By cutting the #6 wire (red w/ yellow stripe), you sever the wire that tells the headlights to come on as DRLs, this is wire #6 (red w/ yellow stripe). The end of #6 that goes into the connector (the short end) carries the signal for the DRLs to turn on, and the end of #6 that goes back into the dashboard leads to the headlights. You could stop here, but your headlights would not work. They don’t work without the DRL module. Cars are wired in a way that is economical in cost and engineers think in a way more complicated than “turning on the headlight switch gives power directly to the light bulbs”.
To keep function of the headlights, we need to tell the headlights to turn on when we want them to. Put simply, if we are using the taillights, we want the headlights to also turn on. To accomplish this, we are going to connect the long end of #6, that leads to the headlights, to the #14 wire (green w/ black stripe) which goes to the taillight relay and tells the taillights to turn on. This means when the taillights come on, the headlights will come on. This is also why you will lost the ability to drive with only your parking lights or “running lights” on. You could again stop here, simply wrapping some electrical tape around the loose end of the #6 wire. This would theoretically disable your DRL, cause your headlights to turn on with the taillights (and with auto lights), and you’re done… but why not make the fog lights your new DRLs for safety? If not your fogs, then any other light you like!
*** If you do not want your fog lights to operate as DRLs, avoid cutting the #4 wire. Avoid any modification to the #4 wire. You will also only need one wire splitter, with a single MALE spade connector, and two FEMALE spade connectors.
*** If you would like your fog lights to operate as DRLs, continue with this write-up as it is written.
*** If you would like to add an auxiliary DRL, connect the short end (that comes from the connector) of the #6 wire to a relay that powers your auxiliary light.
*** If you would like to leave your DRLs completely disabled, skip the next paragraph.
The short end (that comes from the connector) of the #6 wire carries the signal for the DRLs to be on. Connecting this wire to the #4 wire (green w/ orange stripe) which leads to the fog lights, will cause the fog lights to turn on whenever your DRLs would have come on. This is possible because the fog lights previously only worked when the headlights were fully turned on, at which point the DRL turned off. You will now have the choice to use your fog light switch to manually disable the fog lights (even as DRLs) and turn them on at any time the car is running. They will turn off when the car is turned off.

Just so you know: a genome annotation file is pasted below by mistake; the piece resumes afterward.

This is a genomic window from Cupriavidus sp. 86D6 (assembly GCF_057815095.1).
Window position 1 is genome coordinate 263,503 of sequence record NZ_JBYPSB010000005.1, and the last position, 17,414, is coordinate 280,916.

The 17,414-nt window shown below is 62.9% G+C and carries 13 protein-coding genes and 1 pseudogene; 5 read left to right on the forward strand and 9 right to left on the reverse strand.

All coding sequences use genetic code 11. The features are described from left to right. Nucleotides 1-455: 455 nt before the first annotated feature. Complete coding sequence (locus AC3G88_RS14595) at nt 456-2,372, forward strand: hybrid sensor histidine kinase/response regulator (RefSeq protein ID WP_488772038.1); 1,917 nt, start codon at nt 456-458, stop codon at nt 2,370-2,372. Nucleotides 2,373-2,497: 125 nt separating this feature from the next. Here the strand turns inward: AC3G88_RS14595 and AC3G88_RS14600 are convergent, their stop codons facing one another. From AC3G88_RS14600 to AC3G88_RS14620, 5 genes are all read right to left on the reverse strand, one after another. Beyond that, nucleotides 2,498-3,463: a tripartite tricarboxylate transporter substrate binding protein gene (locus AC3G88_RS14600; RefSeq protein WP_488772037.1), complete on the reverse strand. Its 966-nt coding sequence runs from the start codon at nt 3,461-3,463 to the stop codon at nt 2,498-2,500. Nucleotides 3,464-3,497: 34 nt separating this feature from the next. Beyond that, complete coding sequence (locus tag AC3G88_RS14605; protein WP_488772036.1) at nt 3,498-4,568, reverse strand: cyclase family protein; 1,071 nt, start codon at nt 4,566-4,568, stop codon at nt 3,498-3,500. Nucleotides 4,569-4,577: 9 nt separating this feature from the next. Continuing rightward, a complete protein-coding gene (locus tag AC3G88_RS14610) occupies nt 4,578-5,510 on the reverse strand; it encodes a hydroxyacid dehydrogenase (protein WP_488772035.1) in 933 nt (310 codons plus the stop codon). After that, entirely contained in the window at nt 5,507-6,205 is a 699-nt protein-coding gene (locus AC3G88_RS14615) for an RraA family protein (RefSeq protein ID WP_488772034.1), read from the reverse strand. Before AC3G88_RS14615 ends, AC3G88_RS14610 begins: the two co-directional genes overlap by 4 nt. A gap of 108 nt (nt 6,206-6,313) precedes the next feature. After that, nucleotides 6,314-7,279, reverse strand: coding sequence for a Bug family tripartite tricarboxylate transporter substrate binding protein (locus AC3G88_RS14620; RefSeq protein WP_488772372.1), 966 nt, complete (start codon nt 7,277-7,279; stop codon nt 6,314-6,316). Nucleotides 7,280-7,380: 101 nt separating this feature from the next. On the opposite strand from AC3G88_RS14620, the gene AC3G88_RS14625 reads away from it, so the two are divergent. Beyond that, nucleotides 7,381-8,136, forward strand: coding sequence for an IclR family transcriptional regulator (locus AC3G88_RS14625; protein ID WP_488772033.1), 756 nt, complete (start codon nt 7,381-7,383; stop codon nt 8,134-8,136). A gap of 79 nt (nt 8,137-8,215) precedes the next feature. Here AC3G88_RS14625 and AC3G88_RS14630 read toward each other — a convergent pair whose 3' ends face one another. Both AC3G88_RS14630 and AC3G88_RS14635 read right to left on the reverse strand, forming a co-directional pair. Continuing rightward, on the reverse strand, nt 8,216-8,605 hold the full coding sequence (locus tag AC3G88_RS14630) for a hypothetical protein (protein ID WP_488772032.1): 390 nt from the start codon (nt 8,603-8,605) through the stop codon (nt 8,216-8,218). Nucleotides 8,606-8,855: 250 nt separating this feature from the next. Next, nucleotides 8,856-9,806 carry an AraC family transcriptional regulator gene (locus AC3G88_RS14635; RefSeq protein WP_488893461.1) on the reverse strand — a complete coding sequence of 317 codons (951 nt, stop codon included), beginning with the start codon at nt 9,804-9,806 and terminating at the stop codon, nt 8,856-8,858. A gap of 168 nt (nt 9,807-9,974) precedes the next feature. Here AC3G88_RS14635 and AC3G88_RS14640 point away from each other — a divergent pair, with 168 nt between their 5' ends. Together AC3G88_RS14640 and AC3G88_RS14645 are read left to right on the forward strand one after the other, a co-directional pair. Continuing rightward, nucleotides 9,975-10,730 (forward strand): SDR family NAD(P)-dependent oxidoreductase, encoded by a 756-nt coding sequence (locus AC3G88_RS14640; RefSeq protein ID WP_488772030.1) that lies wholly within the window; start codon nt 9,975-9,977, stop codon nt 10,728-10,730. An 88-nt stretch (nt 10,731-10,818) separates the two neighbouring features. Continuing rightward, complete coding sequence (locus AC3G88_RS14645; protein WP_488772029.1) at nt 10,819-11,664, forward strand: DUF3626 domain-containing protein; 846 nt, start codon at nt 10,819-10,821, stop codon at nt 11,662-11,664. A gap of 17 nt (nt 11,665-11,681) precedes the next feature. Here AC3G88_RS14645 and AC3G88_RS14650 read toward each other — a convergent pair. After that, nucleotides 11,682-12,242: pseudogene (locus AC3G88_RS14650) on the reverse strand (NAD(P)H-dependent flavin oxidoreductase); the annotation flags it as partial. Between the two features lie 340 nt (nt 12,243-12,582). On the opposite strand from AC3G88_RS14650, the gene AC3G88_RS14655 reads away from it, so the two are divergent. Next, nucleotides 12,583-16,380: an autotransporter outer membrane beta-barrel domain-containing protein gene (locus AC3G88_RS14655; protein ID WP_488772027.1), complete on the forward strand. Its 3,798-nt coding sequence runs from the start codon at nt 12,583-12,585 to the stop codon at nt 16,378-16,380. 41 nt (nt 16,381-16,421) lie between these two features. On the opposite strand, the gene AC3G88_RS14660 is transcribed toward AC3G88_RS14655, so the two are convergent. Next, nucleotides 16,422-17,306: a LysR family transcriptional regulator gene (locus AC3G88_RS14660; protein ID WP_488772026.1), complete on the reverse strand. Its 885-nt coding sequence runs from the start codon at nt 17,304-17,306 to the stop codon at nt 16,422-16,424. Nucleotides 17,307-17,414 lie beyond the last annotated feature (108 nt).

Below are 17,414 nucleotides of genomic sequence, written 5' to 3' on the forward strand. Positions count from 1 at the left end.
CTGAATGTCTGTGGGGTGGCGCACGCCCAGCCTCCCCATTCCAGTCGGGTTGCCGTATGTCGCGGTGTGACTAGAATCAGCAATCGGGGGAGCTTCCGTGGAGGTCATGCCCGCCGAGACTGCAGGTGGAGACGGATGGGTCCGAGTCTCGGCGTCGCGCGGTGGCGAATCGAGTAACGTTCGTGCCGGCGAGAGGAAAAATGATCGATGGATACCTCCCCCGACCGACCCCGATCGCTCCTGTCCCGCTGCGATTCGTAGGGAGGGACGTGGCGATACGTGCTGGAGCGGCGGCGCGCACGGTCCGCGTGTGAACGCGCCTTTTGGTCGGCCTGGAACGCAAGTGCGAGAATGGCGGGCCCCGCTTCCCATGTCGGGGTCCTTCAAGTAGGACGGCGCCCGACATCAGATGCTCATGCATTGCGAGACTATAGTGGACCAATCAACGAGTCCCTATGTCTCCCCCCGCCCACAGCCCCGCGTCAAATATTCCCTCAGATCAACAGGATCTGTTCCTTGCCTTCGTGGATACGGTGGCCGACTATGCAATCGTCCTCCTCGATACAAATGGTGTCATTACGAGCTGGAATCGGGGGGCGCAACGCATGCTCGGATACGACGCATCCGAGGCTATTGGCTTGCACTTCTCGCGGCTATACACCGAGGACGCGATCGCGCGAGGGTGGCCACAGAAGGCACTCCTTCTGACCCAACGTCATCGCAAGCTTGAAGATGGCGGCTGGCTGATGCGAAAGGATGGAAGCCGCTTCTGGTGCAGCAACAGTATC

Now that you know what’s happening, go ahead and cut the #4 (green w/ orange stripe), #6 (red w/ yellow stripe), and #14 (green w/ black stripe). Strip the ends about 1/4 inch to expose the wires. Terminate the short ends of the wires (going into the connector) with your small-size MALE spade connectors. Terminate the long ends of the wires (going back into the dash) with your small-size FEMALE spade connectors. It isn’t terribly important which set of wires have male connectors vs female connectors, but having all male connectors on the short / connector end, and all female connectors on the long / dash end, will make it simple to reverse this mod. Simply unplug the wire splitters you build in the next step and connect your matching factory wires to each other.
Now that you have everything on the car side sorted out, we will step aside and build some wire splitters.
Cut your own wire (mine was 16 gauge, but you may use 18 or 20 gauge) into four 2-3 inch pieces, and strip both ends of each one. Twist two of the wires’ ends together to create a “Y”. Do this with the remaining two wires. Using your mid-size spade connectors, connect a FEMALE spade connector to one of the bundled wire pairs (the end you twisted together). Connect MALE connectors to the separate ends of those two wires. You should now have a “Y”-shaped wire splitter with a single FEMALE connector at the base of the “Y”, and two MALE connectors, one at each end of the “Y”. This is the wire splitter you should build even if you do not want to use your fog lights as DRLs. To make a second wire splitter, do the opposite, so you a have a “Y” shaped wire splitter with a single MALE connector, and two FEMALE connectors. This one will send the power to your fog lights.
Take the first wire splitter you built, and plug the SINGLE FEMALE end into the male end of the #14 wire (green w/ black stripe) that comes out of the connector. Plug the two male ends into the female ends of the #14 wire (green w/ black stripe) and #6 wire (red w/ yellow stripe) that come from inside the dashboard.
Take the second wire splitter you built, and plug the SINGLE MALE end into the female end of the #4 wire (green w/ orange stripe) that comes from inside the dashboard. Plug the two female ends into the male ends of the #4 wire (green w/ orange stripe) and #6 wire (red w/ yellow stripe) that come out of the connector.
Test your wiring before you put everything together. Make sure that everything operates how you expect it to. You shouldn’t need to use any wire loom or zip ties, as the wires are short enough, and out of the way, that they won’t interfere with any moving parts such as the steering column. Gently push the DRL module connector and your new connections back into the lower right corner of the dash. You might be able to get the connector plugged back into the DRL module from here, but personally I found it easier to just get back down on the floor and do it from below. Re-install your instrument cluster and bezel. You did it! Congratulations!
Video demonstration: https://www.youtube.com/watch?v=_arYaEW89B4